Ducloux, D., Guisado, H., & Pautex, S. (2013). Promoting sleep for hospitalized patients with advanced cancer with relaxation therapy: experience of a randomized study. The American Journal of Hospice and Palliative Care, 30, 536–540.doi: 10.1177/1049909112459367
To measure the efficacy of relaxation training for hospitalized patients with advanced cancer.
Patients were randomized to receive an immediate or delayed intervention, on day 3 or day 6 of a nine-day study period. The intervention was a one-hour training session delivered by a specially trained registered nurse (RN) in deep breathing and somatic tension release, as well as instruction on maintaining a state of somatic relaxation. Patients were given a CD of the audio training to repeat at night after the training.
This was a pilot, randomized, controlled trial.
Only 11 patients were able to complete the treatment phase of the study. Both groups improved (not statistically) between the day of inclusion and day 2 of therapy. No improvement occurred between days 2 and 5, which was when the intervention occurred for half of the patients. No change occurred in the use of benzodiazepines during the nine-day study.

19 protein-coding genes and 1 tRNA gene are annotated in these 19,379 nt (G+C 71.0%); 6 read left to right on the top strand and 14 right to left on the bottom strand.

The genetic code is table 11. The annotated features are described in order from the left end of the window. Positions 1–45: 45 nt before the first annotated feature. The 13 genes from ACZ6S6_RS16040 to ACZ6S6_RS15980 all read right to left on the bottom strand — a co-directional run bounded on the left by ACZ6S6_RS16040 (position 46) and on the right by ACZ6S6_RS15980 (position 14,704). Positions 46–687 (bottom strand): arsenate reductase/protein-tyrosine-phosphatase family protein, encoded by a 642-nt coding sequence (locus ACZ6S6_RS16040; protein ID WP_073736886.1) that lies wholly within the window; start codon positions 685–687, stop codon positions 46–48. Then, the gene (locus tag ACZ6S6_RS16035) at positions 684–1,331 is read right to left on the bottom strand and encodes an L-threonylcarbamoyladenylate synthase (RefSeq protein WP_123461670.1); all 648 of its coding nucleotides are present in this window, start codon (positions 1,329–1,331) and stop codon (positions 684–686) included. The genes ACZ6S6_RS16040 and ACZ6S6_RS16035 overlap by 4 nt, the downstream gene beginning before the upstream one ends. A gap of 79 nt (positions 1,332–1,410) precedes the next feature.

The study did not show that a simple relaxation therapy intervention improved satisfaction with sleep in patients with advanced cancer hospitalized on a palliative care unit.
Assessment and management of sleep disturbances should be integrated into patient care early in the disease process. Further work is needed to identify and test interventions that can be used to improve sleep in patients with advanced cancer. Further work is also needed to determine whether relaxation therapies have an effect on sleep satisfaction.
It is critical to assess and manage sleep disturbances in patients with cancer early in the disease process. Ongoing evaluation and research is required into effective interventions to promote sleep in patients with cancer; specifically, further work is needed to look at relaxation therapies and determine if they are effective and a means of improving patient satisfaction with sleep.